Taking its cue from competitors like Spotify and Rdio, startup company Deezer has made its music streaming services available for free to everyone, regardless of subscription plan.
The lifting of restrictions comes after nearly three years of imposing a listening limit for free users. Before, users were allowed up to only 10 hours of free access. Now, Deezer users can listen to and stream music without limit, but this privilege comes at a price: you will be hearing audio ads from time to time.
Six-month premium trial period
The company also partnered with Samsung Europe to provide 6 months of premium Deezer access for free to new owners of the Samsung Galaxy S5.
Deezer is also offering a 15-day trial to let you experience the full features of the service. Once you setup a new Deezer account on your Android device, you also instantly activate your 15-day free Premium+ access to Deezer, which grants you ad-free access both on your mobile devices and on the Web.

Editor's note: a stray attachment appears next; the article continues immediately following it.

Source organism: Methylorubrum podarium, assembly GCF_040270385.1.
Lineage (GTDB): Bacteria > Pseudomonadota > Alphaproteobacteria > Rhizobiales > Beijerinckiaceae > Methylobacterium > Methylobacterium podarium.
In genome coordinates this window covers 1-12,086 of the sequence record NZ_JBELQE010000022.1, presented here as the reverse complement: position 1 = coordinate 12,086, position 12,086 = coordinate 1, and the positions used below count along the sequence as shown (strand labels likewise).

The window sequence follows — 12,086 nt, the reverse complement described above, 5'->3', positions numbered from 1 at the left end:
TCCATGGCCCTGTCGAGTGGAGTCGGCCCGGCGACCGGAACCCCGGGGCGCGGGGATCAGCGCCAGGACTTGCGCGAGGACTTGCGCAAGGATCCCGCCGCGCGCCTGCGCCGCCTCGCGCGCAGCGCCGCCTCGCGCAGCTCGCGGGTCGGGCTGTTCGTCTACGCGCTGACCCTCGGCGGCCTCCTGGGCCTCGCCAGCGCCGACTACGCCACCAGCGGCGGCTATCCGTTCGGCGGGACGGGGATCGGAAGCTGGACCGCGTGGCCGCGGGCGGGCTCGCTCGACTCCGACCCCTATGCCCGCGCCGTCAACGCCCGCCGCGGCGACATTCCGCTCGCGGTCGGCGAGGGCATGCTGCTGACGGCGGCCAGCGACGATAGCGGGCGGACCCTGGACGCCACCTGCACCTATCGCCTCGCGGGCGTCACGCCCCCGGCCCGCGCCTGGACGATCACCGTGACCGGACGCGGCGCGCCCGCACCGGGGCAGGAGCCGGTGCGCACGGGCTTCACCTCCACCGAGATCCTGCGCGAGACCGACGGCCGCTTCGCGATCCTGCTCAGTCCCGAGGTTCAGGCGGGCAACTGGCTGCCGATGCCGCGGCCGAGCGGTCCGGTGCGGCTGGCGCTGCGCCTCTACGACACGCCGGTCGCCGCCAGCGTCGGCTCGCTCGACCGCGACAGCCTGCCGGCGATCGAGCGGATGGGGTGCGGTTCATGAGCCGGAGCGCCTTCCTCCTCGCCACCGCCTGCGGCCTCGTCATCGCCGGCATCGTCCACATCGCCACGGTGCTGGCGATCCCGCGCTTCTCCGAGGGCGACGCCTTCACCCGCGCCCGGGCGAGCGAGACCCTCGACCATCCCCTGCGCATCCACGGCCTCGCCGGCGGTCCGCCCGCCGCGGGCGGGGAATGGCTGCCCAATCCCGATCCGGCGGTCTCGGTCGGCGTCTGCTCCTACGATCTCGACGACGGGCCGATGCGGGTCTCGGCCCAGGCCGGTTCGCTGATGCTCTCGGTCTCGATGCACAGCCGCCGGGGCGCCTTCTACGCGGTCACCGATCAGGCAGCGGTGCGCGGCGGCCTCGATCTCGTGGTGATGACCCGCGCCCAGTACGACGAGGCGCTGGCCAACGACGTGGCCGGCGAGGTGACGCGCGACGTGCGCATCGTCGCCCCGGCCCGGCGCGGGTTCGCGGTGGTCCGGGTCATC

Ads will begin appearing only after the trial period, unless you opt to continue your Premium+ subscription for a monthly fee of EUR 9.99 (about US$13.88).
In addition to unlimited access for everyone, Deezer also announced new “smart” features generally meant to personalize the user’s music experience across devices. One such feature is Flow, which takes a look at your music library and your past streams, and, based on those, suggests music for you to try next.
Another “smart” feature is Playlist Radio, which lets you get help from Deezer Editors in creating playlists. Another feature is Artist Radio, which lets you listen smartly and without limits to music from your artist of choice.
Other updates to Deezer include improved advanced search, new music genres, and music discovery/exploration based on geographic region.
The company also launched the beta version of Deezer for Mac, which enables Mac users to merge their music with their Deezer libaries, thus allowing the music to be accessible on mobile devices, tablets, and desktops.
Do you use Deezer? Do you think that it has enough potential to sit beside — or even lord it over — other music streaming titans like Spotify?